Navigation Links
Midget plant gets makeover
Date:6/22/2009

Palo Alto, CAA tiny plant with a long name (Arabidopsis thaliana) helps researchers from over 120 countries learn how to design new crops to help meet increasing demands for food, biofuels, industrial materials, and new medicines. The genes, proteins, and other traits of this fast-growing, tiny mustard plant reside in a vast database dubbed the Arabidopsis Information Resource (TAIR), which has over 1.6 million page hits each month. The TAIR group, headed by Dr. Eva Huala at Carnegie's Department of Plant Biology, just released a new version of the genome sequence of this model plant, which includes an array of improvements and novel features that promise to accelerate this critical research.

The new TAIR9 genome release contains detailed information on all 33,518 genes that make up this tiny plant (including 114 newly discovered genes and 168 new pseudogenes), the proteins produced by these genes, and extensive new experimental and computationally predicted gene-function information.

Huala highlighted the advances: "We now have a ranking system that provides a measure of our confidence that the structure of a specific gene is correct; we've overhauled information on pseudogenesthe evolutionary remnants that start out as copies of conventional protein-coding genes and sometimes take on interesting new functions; and we've made extensive updates to the genome sequence based on new sequence data submitted to TAIR."

In 2000, Arabidopsis was the first plant genome to be sequenced. Partly due to the vast experimental data on gene function, which TAIR has painstakingly extracted from the literature and associated to the genes, and because of an extensive set of molecular tools developed for this plant, the Arabidopsis genome is the most advanced plant genome in the world and is the most commonly used experimental plant today. Its small size and fast growth allow large-scale experiments on drought and salt tolerance, resistance to plant diseases, and other topics with a direct impact on economic and food quality issues to be carried out quickly and economically, and the results applied to important crop species.

"TAIR is a crucial resource for plant sciences, but its impact goes far beyond," remarked Dr. Wolf Frommer, director of Carnegie's Department of Plant Biology. "TAIR9, as the 'green' reference database, is crucial for understanding the function and engineering of algae as well as crop plants. It is the basis for all improvement of crop plants to meet the challenges of a growing population as well as climate change."


'/>"/>

Contact: Eva Huala
ehuala@ciw.edu
650-325-1521
Carnegie Institution
Source:Eurekalert

Related biology news :

1. Circadian clock controls plant growth hormone
2. Layered approach may yield stronger, more successful bone implants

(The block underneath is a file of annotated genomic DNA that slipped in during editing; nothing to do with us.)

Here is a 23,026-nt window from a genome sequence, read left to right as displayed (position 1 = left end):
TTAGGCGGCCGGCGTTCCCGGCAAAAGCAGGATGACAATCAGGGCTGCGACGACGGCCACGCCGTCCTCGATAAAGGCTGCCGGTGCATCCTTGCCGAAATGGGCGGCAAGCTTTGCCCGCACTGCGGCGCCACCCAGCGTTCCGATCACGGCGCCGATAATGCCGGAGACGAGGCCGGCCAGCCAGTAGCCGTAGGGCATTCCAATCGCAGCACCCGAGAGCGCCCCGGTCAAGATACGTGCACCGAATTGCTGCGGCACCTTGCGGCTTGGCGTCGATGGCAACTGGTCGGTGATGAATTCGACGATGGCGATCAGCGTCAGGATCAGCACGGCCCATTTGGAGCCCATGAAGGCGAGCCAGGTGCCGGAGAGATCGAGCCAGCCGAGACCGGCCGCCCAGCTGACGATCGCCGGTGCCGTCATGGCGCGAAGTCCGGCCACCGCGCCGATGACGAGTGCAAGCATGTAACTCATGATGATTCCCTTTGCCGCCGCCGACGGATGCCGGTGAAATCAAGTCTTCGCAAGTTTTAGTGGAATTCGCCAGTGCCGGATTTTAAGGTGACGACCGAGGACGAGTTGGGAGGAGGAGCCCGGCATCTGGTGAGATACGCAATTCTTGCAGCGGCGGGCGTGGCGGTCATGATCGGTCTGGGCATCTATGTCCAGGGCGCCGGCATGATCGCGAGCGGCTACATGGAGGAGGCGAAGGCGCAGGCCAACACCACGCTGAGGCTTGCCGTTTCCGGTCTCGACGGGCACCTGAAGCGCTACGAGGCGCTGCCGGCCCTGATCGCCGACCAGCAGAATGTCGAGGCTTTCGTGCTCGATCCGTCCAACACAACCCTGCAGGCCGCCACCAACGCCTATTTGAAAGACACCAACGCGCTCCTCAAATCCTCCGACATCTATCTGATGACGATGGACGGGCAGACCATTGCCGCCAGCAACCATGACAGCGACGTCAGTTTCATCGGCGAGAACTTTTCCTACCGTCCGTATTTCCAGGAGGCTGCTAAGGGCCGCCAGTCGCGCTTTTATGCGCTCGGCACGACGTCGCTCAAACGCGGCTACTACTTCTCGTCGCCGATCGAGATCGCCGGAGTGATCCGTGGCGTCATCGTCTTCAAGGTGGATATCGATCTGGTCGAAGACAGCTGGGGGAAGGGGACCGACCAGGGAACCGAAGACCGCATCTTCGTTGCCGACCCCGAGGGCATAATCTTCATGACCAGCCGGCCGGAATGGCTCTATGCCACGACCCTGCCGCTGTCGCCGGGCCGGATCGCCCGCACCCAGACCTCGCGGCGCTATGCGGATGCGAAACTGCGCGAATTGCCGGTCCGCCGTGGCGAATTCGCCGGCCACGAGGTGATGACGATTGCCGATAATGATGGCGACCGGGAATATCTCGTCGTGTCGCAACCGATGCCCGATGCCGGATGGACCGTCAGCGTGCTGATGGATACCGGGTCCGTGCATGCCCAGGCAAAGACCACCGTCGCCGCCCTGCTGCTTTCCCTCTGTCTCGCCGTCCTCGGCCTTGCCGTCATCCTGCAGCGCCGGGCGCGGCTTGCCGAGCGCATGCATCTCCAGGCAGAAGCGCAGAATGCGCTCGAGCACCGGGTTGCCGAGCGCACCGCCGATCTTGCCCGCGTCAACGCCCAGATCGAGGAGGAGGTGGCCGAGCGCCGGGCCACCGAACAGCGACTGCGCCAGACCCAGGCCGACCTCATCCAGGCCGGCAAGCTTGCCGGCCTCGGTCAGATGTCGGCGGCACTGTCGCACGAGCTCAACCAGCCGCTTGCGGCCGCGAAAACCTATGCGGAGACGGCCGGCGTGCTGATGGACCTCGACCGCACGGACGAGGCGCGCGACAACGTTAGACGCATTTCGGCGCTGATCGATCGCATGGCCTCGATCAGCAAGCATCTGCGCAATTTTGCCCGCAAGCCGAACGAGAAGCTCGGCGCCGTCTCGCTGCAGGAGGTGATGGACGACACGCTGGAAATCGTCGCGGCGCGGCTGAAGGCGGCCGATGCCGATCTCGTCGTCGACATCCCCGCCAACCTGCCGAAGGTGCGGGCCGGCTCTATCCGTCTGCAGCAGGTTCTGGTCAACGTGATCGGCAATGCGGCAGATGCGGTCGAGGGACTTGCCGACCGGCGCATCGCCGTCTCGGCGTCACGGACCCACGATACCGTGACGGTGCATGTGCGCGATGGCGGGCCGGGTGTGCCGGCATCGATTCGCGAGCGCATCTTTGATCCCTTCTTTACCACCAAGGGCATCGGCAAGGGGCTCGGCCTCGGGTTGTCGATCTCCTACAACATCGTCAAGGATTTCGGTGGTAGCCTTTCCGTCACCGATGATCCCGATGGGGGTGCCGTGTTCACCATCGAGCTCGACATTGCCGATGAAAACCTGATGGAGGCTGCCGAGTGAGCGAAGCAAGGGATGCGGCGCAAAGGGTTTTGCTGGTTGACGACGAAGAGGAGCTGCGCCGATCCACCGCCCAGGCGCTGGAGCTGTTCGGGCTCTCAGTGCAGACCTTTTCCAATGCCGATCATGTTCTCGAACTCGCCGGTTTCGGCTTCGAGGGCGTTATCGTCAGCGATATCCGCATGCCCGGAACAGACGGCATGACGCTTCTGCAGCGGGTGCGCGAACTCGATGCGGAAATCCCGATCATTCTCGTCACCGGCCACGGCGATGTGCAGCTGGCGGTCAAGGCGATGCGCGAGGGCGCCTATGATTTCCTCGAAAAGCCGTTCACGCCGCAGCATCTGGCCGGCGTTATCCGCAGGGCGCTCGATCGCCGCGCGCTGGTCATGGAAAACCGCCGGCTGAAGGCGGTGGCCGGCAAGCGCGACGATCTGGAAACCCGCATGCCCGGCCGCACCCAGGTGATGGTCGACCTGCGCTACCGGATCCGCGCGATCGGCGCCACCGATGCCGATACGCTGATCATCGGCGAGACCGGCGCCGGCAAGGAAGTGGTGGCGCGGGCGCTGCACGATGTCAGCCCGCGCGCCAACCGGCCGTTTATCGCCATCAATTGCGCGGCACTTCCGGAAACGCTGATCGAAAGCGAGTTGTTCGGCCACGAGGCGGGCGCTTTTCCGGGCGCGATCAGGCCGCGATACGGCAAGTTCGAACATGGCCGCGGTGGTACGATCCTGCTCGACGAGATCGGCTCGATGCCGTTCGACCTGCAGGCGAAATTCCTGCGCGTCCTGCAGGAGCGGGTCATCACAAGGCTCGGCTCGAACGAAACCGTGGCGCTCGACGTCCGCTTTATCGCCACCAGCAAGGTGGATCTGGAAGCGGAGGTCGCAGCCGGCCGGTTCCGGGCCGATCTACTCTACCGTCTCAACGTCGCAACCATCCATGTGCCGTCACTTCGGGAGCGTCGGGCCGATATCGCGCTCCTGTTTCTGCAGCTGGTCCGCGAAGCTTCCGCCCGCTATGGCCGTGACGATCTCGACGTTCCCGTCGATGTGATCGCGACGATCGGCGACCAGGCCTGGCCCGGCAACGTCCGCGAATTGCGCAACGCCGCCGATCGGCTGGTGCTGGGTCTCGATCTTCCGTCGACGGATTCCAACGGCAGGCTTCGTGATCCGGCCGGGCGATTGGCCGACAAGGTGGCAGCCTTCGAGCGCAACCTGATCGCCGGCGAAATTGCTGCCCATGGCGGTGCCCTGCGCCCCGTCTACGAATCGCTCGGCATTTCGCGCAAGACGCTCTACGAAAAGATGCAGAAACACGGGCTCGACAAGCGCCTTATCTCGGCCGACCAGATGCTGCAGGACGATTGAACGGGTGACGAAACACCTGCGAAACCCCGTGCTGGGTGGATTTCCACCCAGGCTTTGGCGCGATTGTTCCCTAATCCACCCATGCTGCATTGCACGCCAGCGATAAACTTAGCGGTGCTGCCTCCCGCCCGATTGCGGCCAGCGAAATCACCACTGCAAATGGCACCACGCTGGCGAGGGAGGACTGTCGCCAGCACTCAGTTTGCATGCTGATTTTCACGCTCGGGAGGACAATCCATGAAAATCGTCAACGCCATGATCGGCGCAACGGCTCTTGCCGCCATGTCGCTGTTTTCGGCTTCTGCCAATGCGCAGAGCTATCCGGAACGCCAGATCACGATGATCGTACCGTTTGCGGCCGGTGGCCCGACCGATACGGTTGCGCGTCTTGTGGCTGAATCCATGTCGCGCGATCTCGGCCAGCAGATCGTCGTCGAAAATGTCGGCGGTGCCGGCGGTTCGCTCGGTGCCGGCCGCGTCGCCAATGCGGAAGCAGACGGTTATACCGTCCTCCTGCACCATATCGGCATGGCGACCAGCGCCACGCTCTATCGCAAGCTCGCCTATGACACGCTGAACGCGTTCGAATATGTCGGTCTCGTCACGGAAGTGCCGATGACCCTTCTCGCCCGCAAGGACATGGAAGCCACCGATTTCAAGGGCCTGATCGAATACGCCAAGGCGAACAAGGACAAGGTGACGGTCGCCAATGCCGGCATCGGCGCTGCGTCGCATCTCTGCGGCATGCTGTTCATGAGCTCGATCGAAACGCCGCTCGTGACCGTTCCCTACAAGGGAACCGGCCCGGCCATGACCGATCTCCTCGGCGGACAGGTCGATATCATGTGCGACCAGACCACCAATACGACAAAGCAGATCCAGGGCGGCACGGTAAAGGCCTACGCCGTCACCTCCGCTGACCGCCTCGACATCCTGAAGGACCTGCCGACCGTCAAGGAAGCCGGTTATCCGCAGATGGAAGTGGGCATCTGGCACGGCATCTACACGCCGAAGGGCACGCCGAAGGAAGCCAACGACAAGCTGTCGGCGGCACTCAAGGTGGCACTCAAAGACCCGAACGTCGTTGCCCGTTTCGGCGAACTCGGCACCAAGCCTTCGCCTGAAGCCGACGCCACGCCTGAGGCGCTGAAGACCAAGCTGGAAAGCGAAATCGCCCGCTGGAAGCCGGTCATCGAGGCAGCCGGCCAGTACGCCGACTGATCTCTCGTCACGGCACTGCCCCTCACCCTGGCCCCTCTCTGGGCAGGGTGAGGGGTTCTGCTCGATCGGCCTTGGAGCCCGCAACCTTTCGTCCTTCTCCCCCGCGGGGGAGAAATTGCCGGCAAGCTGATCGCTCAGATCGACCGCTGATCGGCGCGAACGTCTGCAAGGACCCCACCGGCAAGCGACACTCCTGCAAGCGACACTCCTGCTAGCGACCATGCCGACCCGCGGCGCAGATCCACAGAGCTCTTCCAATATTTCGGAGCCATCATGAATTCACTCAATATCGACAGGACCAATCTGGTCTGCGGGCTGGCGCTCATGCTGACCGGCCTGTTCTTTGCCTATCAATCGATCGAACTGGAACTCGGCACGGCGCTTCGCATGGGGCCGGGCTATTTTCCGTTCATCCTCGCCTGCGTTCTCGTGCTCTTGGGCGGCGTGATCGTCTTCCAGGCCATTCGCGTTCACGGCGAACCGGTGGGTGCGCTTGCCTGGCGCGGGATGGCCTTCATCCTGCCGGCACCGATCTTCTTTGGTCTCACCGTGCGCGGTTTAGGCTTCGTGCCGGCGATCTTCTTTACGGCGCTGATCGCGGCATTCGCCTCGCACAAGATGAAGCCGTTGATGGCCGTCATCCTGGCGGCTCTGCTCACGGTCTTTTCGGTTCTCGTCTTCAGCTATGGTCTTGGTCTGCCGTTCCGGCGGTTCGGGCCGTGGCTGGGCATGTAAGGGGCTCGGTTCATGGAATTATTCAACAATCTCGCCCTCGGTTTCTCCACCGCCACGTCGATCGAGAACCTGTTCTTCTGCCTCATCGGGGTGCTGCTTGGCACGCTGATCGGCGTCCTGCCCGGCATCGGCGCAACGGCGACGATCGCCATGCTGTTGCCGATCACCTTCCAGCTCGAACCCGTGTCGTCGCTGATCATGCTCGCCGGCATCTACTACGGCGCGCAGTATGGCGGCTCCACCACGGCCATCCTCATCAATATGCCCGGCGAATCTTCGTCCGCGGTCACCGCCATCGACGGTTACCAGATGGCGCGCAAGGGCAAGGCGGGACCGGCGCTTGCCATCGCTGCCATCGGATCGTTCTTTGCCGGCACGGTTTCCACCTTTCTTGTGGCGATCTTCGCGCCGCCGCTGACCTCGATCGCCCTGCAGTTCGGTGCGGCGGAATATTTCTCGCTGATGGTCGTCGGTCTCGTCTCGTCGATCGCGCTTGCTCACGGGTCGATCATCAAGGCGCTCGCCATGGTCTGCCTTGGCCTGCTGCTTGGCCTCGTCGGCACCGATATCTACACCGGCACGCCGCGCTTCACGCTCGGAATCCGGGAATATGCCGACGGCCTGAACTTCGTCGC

3. Clearance of hepatitis C viral infection after liver transplantation
4. Device helps patients survive, regain function til transplant
5. How the plant immune system can drive the formation of new species
6. The American Society of Plant Biologists announces 2007 awards
7. UCR plant cell biologist to study how plant stem cells maintain and change their identity
8. A study proposes a new universal rule to explain the equilibrium of plant populations
9. A study proposes a new universal rule to explain the equilibrium of plant populations
10. Study shows vitamin C is essential for plant growth
11. Clever plants chat over their own network
Post Your Comments:
*Name:
*Comment:
*Email:
(Date:12/15/2016)... , Dec 15, 2016 ... Research and Markets has announced the addition ... offering. The report forecasts the global military biometrics market ... The report has been prepared based on an in-depth market ... and its growth prospects over the coming years. The report also includes ...
(Date:12/12/2016)... 2016  Researchers at Trinity College, Dublin, are ... combining the material with Silly Putty. The mixture (known ... able to sense pulse, blood pressure, respiration, and ... The research team,s findings were published ... http://science.sciencemag.org/content/354/6317/1257 ...
(Date:12/7/2016)... December 7, 2016 BioCatch , the global ... its patent portfolio, which grew to over 40 granted and pending patents. ... , , ... patent entitled " System, Device, and Method Estimating Force Applied ... device makers to forego costly hardware components needed to estimate the force ...
Breaking Biology News(10 mins):
(Date:1/19/2017)... (PRWEB) , ... January 18, 2017 , ... ... National Institutes of Health (NIH) to update its Data Sharing Policy. Specifically, the ... element of grant applications subject to the existing policy. AMIA recommended that NIH ...
(Date:1/19/2017)... , Jan. 18, 2017 The global ... USD 92.9 billion by 2025, according to a ... industry has been adaptive of the function of ... as 2002. Among the services outsourced, clinical trial ... instance, Johnson & Johnson was the first pharmaceutical ...
(Date:1/18/2017)... ... January 18, 2017 , ... Opal Kelly, a leading ... PCI Express, announced the ZEM5310 USB 3.0 FPGA Module, combining a SuperSpeed USB ... sized form factor suitable for prototyping, testing, and production-ready integration. The ZEM5310 USB ...
(Date:1/18/2017)... , Jan. 18, 2017   Parent Project Muscular ... to end Duchenne muscular dystrophy (Duchenne) , today ... New Jersey Institute of Technology (NJIT) and Talem Technologies ... of robotic technology to assist people living with ... NJIT,s technology – an embedded computer, software, a force ...
Breaking Biology Technology: